Consultation Assesses State of the Communion (WCRC)

Consultation Assesses State of the Communion
POSTED BY ANNA KRUEGER
· TUESDAY, FEBRUARY 11TH, 2014

The Consultation on Communion, drawing together 50 church leaders from around the world in wintry West Michigan, produced the first draft of a report on the state of the communion that will be presented to the World Communion of Reformed Churches’ (WCRC) executive committee at its annual meeting in May.

Bridget Ben-Naimah summed up the consultation’s work in her message at the event’s closing worship service: “Sisters and brothers in Christ, halfway through the first phase of the life journey of the WCRC, we have gathered here in Grand Rapids trying to identify the various dimensions of our understanding of communion and assessing how we have faired on this journey both collectively and as individual churches.

“As we engaged in discussions together, quite a number of revelations were received,” she continued. “I believe that these findings are not to discourage us or to divide us; but rather to remind us that in spite of the fact that communion is a gift from God to us, we who are called to participate in the communion have a responsibility to work at it.”

Communion as a “gift from God” was a recurring theme throughout the consultation.

“The unity for which we yearn is always unity in Christ. And there is no stronger way in which we can be united. It is given to us as a gift, it is not a thing we can achieve for ourselves,” said Iain Torrance during open discussion.

“Christian unity is already given to us as a gift by God,” agreed Setri Nyomi, WCRC general secretary. “Ours is to make every effort to maintain it.”

How to maintain the communion, and how the communion should act both within and outside of itself, were other subjects discussed.

“The real task of the communion is to be a forum, a family, a body that holds together a variety of different perceptions and views—so that we can all talk together as members of the Reformed family,” said Jerry Pillay, WCRC president, in opening remarks.

“One of the consequences of being a communion is to speak out in the world we live: to speak truth to powers and to speak sometimes with a prophetic voice,” said Douwe Visser, WCRC executive secretary for theology and communion, in his presentation. “The gift of communion is the reason why we should be deeply committed to justice.”

Discussions also focused on how member churches can resolve to stay together in spite of difficult contemporary issues.

“Are we gracious enough to go this way around issues in which we have strong differences in views?” asked Kobus Gerber in a worship service message. “I think this is the calling of this community. God gives third ways. Are we gracious enough? Are we Christ-like gracious enough to embrace everyone in this community with every point of departure and every convergent theology that I may find?”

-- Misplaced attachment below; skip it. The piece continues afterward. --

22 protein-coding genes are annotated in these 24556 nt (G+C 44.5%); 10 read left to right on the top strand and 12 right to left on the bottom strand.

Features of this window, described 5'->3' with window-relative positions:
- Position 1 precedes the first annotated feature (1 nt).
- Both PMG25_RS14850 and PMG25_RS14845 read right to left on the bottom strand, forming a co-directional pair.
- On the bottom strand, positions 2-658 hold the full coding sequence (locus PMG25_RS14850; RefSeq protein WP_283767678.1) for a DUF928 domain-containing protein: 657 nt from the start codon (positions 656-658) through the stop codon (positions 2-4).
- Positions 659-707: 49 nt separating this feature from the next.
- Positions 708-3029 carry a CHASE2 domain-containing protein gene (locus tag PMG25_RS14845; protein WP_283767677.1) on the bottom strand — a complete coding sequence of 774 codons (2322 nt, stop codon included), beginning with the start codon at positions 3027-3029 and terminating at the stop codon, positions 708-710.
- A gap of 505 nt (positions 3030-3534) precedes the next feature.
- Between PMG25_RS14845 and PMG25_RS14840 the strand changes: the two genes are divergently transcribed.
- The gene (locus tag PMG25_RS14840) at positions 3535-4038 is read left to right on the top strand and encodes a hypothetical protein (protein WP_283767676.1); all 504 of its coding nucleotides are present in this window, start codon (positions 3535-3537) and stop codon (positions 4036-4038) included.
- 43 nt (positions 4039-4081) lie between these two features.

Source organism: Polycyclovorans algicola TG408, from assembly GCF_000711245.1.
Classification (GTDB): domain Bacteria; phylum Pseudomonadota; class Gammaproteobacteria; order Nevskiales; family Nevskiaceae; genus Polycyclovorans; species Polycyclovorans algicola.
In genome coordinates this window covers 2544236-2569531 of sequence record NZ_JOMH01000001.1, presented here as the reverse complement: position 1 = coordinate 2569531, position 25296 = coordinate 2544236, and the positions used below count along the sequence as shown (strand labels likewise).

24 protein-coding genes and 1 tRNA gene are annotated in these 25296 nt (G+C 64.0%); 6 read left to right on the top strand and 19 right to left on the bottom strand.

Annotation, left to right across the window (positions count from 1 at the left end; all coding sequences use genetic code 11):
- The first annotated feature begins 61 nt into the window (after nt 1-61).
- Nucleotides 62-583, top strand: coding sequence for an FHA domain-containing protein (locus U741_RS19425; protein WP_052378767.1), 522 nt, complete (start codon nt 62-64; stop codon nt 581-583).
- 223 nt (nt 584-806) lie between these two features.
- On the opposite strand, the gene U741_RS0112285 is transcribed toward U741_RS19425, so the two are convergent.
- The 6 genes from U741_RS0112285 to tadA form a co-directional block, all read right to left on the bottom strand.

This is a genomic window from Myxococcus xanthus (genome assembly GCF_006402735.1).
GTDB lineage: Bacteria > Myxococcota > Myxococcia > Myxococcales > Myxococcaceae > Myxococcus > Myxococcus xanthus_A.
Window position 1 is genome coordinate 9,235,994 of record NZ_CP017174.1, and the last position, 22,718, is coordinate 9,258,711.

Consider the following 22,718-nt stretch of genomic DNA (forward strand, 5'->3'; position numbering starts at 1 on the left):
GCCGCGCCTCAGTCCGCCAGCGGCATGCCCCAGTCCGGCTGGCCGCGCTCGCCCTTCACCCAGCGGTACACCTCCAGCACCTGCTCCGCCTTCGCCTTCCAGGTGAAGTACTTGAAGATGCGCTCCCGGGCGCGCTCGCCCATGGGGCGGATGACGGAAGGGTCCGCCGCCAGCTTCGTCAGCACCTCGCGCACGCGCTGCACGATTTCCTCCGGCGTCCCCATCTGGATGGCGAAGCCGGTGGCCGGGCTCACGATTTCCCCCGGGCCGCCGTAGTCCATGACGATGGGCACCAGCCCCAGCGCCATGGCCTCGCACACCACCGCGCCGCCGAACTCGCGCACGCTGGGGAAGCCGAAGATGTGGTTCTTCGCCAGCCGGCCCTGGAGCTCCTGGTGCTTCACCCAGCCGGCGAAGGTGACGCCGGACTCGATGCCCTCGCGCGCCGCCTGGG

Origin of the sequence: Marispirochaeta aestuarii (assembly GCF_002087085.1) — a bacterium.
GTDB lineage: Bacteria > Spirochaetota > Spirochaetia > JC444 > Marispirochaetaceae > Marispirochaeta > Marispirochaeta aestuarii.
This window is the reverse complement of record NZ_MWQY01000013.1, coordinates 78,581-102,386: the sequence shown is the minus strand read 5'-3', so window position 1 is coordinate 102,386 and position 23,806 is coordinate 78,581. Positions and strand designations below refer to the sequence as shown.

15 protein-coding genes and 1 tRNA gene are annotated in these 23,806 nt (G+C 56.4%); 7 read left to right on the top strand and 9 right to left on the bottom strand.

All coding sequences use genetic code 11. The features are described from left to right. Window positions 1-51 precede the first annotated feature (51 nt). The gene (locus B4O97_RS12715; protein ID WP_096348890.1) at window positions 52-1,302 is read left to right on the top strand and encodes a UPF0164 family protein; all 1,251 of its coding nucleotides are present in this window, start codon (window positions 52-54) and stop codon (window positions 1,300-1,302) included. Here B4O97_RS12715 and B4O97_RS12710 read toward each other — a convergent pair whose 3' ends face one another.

“When we’re in communion, we must trust each other. If I’m suspicious of another, then that will hinder my ability to be in communion. I must be able to trust you, and you must be able to trust me,” said Yvette Noble-Bloomfield, WCRC vice-president, in a presentation. “To be in communion, I must respect you, and you must also respect me. There must be a mutuality in the level of respect with one another.”

Nyomi emphasized that the “communion is more than the leadership and staff of the institution of the WCRC; it is you, the churches that are spread in the countries where we find ourselves.  Our evaluation of how we are doing as a communion should include whether or not the action of churches in each context demonstrate our understanding that communion and justice go hand in hand.”

Pillay was satisfied with the consultation’s work, especially as a part of a larger process.

“What we have done here is absolutely good. We have looked at the state of the communion,” Pillay said. “We will process this further from here. The information that has emerged from here is vital. And we have mechanisms to take it further.”

Those “mechanisms” will include the WCRC’s Office of Theology and Communion, continued participation by those present at the consultation, and the executive committee of the WCRC, as well as the larger communion.